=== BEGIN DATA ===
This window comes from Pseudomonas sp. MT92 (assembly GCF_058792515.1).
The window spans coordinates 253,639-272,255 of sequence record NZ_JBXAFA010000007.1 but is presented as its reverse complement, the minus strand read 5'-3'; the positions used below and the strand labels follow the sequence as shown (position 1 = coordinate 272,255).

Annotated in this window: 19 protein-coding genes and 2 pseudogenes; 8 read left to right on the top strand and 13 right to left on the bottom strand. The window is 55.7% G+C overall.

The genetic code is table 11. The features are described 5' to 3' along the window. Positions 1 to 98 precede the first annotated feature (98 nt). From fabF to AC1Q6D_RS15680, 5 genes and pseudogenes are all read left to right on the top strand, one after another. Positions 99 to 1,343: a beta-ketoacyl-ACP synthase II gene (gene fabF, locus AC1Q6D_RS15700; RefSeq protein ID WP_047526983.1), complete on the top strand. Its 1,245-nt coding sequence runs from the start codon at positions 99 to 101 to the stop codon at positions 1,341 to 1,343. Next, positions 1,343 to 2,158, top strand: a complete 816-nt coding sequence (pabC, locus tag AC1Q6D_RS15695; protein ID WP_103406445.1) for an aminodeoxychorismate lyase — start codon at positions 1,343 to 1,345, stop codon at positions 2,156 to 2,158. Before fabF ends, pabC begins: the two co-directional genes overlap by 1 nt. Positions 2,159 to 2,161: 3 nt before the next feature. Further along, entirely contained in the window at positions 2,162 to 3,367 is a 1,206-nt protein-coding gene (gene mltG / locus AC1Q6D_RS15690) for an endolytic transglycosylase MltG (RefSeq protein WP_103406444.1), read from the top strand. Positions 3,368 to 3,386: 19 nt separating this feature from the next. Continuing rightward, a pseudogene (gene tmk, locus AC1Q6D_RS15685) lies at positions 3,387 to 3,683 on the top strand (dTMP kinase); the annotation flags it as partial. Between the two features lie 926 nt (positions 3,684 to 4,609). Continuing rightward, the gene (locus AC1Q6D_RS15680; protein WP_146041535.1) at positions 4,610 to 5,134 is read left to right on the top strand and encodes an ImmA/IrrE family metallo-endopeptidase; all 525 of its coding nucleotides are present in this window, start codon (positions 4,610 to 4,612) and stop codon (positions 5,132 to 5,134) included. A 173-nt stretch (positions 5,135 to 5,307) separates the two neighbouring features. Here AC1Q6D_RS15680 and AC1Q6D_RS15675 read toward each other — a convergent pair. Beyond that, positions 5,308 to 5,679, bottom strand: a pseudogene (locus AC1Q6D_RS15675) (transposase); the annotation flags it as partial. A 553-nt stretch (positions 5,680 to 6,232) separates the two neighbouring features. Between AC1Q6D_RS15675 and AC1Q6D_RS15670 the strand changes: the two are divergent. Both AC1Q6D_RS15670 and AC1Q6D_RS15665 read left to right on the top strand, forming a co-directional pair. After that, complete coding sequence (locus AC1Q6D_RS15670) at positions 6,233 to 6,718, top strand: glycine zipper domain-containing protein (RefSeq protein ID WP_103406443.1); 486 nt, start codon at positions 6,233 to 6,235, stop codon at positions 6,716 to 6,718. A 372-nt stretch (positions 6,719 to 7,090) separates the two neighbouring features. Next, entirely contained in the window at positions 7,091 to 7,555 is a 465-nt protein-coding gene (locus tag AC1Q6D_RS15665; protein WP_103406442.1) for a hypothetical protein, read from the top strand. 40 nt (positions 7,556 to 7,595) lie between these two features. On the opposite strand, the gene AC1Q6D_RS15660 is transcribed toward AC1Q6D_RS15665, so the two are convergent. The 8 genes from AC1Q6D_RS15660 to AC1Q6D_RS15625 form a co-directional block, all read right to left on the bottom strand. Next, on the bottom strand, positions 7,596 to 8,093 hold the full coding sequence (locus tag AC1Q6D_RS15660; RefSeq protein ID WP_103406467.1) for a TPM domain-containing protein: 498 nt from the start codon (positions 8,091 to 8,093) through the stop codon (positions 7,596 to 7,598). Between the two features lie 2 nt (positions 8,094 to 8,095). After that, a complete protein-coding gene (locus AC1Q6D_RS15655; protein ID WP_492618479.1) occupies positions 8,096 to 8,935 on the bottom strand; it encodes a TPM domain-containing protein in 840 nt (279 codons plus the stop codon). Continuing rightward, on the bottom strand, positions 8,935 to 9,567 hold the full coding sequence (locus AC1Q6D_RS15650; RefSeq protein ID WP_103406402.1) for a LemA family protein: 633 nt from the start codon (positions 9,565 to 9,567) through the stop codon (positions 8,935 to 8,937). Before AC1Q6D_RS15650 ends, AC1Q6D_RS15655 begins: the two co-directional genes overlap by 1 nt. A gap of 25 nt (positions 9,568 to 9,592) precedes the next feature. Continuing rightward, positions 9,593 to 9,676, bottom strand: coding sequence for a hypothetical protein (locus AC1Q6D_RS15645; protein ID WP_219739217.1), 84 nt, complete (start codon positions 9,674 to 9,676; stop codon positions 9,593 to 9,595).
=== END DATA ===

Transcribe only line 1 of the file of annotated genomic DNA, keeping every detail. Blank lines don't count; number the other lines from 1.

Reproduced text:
This window comes from Pseudomonas sp. MT92 (assembly GCF_058792515.1).